Antigua Lent Processions: Santa Ana

Cuaresma 2011 Procesión de Santa Ana by Leonel -Nelo- Mijangos

We continue our series Antigua Lent Processions thanks to the wonderful imagery of our friend and collaborator Leonel [Nelo] Mijangos who has taken to the task to document every Lent procession in La Antigua Guatemala in the last decade.

Santa Ana is another village of La Antigua Guatemala that is so close that you can walk out of Antigua Guatemala and into Santa Ana without realizing it. In fact, if you take the street behind San Francisco El Grande church south towards El Calvario church you go by the streets that are part of Santa Ana and take you to the main plaza there if you walk east. Santa Ana looks just like another part of La Antigua Guatemala.

Have you ever visited Santa Ana? If not, make sure you put Santa Ana in your list of places to visit while in La Antigua Guatemala.

We’re lucky to be getting a glance at first time published photographs by Nelo Mijangos who goes to the extremes to get new angles and perspective. Oftentimes he climbs the electric poles just to get a bird’s eye view of the processions. Other times he gets so low to the ground so we can get an ant’s eye view of the colorful alfombras (carpets). Talking about the world-famous Lent and Holy Week carpets from La Antigua Guatemala, take a look a the recycling of the CD and DVD discs found in the carpet below. See, in Guatemala we do our recycling share. 😉

All photos by Leonel [Nelo] Mijangos

© 2011, Rudy Giron. All rights reserved.

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  • Cristina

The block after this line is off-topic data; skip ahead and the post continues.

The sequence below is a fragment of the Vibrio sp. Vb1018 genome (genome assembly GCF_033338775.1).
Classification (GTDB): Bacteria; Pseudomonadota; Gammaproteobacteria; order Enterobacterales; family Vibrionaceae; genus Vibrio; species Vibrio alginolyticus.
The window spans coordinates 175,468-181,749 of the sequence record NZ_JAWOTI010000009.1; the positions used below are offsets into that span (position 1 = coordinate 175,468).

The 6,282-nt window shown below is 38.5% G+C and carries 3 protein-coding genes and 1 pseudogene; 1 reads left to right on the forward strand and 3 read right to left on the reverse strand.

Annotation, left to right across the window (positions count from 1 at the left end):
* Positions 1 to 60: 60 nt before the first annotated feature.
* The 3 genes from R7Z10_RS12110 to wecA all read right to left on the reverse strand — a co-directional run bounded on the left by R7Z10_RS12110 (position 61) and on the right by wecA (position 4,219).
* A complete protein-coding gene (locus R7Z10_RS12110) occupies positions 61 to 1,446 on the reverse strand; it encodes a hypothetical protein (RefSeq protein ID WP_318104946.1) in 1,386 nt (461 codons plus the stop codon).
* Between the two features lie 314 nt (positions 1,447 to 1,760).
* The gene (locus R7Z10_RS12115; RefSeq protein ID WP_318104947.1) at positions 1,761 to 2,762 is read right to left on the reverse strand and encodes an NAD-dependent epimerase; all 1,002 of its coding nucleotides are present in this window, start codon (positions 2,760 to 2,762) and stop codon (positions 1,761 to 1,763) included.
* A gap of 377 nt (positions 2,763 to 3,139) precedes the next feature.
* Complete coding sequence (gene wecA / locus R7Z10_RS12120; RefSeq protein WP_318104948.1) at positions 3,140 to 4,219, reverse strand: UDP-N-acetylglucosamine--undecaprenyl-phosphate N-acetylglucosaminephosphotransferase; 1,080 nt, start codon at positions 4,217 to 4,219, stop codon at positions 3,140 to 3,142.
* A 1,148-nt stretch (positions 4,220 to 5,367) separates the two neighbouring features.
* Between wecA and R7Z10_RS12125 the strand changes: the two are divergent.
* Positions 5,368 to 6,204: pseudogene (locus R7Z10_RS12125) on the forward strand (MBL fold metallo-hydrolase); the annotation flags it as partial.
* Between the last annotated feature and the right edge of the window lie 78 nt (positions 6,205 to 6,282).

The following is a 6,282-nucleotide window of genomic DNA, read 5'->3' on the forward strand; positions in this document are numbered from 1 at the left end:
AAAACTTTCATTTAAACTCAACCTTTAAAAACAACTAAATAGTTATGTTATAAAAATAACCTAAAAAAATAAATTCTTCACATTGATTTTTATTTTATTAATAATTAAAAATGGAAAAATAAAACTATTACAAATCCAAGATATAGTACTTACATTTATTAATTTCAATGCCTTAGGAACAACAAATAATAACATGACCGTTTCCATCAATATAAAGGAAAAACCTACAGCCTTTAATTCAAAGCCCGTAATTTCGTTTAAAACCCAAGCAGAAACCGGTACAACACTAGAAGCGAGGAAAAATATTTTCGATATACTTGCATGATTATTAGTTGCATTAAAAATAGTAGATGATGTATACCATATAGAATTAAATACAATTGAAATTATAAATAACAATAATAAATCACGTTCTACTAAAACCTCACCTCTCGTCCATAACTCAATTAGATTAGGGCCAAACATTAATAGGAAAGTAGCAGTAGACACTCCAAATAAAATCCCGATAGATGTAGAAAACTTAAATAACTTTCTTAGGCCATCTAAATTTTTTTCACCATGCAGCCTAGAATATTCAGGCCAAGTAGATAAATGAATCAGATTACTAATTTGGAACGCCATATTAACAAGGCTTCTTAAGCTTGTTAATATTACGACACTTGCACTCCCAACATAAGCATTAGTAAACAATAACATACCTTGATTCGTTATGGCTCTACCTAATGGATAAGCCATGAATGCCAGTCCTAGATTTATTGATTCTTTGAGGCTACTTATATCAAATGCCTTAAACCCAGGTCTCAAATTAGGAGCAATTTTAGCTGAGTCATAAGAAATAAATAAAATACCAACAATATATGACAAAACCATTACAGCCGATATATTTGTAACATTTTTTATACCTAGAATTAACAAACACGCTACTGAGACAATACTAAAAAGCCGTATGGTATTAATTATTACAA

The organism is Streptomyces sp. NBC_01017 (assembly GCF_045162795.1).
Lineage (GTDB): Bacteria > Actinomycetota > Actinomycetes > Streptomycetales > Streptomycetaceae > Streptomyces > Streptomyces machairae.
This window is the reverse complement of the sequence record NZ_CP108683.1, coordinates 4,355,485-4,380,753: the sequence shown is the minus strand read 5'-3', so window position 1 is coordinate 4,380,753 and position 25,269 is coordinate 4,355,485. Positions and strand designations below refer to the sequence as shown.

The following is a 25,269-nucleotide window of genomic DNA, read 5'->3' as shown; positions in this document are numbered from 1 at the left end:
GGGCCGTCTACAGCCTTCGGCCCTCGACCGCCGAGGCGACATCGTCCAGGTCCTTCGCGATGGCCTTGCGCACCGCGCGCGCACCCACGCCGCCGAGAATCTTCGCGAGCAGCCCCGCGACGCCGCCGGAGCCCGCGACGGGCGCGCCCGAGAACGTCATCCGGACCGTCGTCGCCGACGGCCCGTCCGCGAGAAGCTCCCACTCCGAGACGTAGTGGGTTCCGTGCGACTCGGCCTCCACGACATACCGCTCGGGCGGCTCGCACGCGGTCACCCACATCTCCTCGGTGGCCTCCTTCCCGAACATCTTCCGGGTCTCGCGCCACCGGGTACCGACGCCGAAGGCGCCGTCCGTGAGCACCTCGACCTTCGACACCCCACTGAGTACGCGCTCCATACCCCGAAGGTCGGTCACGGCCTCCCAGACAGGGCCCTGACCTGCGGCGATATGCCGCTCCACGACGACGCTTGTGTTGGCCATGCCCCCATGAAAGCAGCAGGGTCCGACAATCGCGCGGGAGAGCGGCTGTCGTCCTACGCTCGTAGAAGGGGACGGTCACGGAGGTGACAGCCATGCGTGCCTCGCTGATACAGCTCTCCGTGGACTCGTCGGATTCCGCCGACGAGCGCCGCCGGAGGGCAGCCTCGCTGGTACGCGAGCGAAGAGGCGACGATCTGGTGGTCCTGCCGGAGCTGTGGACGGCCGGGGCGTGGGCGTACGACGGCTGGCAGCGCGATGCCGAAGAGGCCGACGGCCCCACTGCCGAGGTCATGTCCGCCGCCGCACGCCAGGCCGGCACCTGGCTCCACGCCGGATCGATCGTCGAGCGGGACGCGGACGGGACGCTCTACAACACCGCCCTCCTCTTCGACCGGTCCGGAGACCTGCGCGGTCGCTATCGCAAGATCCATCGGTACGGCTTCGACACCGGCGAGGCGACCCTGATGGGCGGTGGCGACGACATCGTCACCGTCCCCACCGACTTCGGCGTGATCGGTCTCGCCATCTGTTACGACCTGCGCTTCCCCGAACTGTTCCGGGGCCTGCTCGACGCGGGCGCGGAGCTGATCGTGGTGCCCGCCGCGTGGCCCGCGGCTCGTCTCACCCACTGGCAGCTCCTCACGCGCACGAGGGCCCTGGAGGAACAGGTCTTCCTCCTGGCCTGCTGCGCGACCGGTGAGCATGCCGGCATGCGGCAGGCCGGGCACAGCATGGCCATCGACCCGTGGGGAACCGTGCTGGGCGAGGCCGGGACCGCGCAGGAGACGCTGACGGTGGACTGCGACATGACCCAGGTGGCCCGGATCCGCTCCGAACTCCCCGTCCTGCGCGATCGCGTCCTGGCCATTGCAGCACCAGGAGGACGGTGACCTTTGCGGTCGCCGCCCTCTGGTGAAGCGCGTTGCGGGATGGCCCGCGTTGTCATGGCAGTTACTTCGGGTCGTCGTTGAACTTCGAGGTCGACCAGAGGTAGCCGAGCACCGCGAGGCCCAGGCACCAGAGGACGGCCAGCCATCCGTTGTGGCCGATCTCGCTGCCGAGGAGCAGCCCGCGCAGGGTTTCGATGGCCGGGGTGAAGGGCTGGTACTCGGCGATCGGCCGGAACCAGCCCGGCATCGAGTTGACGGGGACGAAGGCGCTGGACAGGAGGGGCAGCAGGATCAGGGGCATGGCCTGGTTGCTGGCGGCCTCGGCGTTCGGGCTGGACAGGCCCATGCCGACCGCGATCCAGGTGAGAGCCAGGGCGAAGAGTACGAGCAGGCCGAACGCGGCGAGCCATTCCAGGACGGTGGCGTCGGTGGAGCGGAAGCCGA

¿Y que hacen los cargadores cuando pasan sobre un huerto, o por ejemplo sobre los CDs? ¡ Imagínense doblarse el tobillo parandose sobre un melón o resbalarse al pararse sobre un CD!

    • @Cristina, lo mismo pensaba yo, pero siglos de hacer procesiones le han enseñado a los cucuruchos librar todos los obstáculos.

  • Eric

    Aha! It was Santa Ana that I wandered into last year, not San Antonio (maybe if I spent more time in church, I would know my Saints a little better).
    Rudy, I have a question that I have not been able to answer in the archives of LAGDP…when you walk from San Francisco toward El Calvario, you pass small yellow buildings with roman numerals on them. Maybe it’s obvious to others, but I’m not sure what they are…I’m guessing very large stations of the cross (?). I’ve never seen their doors open, and if the answer is in the LAGDP archives, maybe I need some glasses….but I sure am curious!

    • Eric, yes indeed, those buildings are part of the via crusis and the buildings are numbered to represent the station of the cross. These altars remain closed all year, except during Semana Santa or exceptional processions during Lent.

      • Eric

        Thanks, Rudy. I was so busy skimming through the fotos, I didn’t bother to look at the text. Not saying anyone else would like to see fotos of those stations open, but I sure would. Maybe if I can get there next year…(sigh)… 😀